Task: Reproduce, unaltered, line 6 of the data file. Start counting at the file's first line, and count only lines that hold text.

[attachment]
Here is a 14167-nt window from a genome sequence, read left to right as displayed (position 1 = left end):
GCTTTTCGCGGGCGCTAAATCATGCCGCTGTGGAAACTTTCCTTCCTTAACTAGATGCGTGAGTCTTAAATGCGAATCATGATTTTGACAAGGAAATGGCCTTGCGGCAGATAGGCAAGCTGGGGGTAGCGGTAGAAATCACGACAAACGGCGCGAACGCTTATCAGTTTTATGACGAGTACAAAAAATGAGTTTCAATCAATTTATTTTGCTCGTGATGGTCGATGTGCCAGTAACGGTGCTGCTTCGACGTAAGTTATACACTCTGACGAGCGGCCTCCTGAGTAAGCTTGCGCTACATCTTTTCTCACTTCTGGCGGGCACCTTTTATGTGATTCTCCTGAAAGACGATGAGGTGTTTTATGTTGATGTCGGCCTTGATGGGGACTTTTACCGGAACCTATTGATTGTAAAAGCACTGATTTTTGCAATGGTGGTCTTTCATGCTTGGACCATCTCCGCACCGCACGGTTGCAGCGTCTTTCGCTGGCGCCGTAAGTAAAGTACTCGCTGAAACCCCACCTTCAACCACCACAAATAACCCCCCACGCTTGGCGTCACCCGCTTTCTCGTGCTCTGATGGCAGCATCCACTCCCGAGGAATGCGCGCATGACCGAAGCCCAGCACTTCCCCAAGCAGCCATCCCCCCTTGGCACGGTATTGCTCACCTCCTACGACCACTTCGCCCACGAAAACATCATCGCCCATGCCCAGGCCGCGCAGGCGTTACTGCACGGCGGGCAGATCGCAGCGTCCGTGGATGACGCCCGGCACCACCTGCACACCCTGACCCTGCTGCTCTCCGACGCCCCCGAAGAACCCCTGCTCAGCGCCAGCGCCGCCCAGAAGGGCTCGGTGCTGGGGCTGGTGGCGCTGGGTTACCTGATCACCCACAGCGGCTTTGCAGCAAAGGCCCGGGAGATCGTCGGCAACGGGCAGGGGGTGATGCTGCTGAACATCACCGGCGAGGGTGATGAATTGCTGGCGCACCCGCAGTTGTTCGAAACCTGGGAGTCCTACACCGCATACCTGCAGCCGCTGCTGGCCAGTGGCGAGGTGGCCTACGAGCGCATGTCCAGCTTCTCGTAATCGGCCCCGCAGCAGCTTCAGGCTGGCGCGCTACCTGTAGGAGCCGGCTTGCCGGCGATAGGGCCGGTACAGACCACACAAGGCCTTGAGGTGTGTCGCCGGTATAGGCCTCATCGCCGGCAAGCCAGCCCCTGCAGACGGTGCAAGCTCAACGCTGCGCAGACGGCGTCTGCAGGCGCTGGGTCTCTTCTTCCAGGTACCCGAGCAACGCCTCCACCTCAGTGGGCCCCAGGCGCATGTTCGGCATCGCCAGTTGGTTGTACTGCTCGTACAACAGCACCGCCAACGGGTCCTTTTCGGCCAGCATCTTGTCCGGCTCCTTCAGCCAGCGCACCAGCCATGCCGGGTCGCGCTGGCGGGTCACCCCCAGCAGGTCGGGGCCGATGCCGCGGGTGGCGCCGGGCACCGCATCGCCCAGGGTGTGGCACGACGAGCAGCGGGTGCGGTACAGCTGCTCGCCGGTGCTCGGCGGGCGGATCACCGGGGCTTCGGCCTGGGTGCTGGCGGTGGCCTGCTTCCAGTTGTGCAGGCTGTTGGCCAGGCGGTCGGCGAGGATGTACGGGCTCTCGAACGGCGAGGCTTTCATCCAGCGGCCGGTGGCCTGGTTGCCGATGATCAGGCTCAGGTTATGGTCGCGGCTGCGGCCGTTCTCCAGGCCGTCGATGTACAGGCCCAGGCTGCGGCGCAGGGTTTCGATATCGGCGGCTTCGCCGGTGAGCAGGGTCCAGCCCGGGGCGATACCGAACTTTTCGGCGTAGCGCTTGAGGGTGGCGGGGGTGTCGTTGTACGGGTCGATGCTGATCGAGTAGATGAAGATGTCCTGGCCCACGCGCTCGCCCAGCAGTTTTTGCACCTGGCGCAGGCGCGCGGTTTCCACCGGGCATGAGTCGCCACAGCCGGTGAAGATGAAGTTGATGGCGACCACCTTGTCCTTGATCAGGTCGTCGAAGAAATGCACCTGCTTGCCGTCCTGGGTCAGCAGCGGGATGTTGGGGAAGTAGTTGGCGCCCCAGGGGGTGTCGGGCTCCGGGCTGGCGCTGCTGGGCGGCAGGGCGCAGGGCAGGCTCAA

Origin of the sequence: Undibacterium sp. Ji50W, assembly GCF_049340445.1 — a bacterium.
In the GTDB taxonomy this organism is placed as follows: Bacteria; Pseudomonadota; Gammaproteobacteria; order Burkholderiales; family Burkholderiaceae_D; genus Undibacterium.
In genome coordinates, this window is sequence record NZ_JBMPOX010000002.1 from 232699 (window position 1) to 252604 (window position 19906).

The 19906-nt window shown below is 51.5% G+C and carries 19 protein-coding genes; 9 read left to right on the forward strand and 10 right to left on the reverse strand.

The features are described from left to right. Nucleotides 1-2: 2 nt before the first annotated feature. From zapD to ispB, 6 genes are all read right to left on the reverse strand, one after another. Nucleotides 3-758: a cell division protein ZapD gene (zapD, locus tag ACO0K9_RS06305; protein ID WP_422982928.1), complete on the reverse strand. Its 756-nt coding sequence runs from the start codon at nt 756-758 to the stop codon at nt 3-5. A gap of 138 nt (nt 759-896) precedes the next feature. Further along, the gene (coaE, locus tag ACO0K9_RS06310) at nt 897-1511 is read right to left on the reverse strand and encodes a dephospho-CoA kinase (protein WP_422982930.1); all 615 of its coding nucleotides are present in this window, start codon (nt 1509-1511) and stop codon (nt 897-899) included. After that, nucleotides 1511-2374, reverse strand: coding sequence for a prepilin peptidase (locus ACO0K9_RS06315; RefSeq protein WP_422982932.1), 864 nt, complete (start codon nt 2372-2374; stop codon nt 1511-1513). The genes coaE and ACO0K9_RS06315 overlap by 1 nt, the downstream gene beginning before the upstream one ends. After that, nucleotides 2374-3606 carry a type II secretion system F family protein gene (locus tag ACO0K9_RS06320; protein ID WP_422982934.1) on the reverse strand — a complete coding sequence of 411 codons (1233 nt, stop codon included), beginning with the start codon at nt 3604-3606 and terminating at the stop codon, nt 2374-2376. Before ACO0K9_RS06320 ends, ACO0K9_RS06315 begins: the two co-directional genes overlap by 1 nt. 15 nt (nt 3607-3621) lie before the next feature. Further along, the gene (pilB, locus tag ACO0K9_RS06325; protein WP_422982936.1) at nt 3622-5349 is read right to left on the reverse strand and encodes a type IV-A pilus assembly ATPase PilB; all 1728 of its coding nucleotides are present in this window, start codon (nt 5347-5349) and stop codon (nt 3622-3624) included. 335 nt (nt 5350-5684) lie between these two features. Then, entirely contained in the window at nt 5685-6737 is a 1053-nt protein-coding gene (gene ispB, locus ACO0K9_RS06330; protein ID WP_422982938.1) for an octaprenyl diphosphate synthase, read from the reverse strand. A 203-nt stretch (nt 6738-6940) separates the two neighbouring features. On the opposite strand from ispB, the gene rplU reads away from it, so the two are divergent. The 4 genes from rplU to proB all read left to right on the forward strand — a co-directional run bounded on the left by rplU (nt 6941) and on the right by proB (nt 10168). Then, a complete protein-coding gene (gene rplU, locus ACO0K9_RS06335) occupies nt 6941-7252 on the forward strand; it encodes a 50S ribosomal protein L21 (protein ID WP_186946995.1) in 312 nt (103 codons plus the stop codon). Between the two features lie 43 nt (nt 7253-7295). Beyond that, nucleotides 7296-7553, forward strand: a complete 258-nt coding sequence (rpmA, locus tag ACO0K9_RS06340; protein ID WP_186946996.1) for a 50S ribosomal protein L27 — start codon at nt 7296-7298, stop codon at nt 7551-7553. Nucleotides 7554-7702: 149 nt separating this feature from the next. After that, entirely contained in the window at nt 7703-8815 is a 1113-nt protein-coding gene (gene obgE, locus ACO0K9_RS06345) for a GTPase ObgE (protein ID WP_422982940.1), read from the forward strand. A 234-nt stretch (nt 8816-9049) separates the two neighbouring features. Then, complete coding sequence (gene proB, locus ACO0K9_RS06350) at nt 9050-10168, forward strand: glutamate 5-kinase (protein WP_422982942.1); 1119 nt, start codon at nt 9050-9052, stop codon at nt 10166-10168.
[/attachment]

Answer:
The 19906-nt window shown below is 51.5% G+C and carries 19 protein-coding genes; 9 read left to right on the forward strand and 10 right to left on the reverse strand.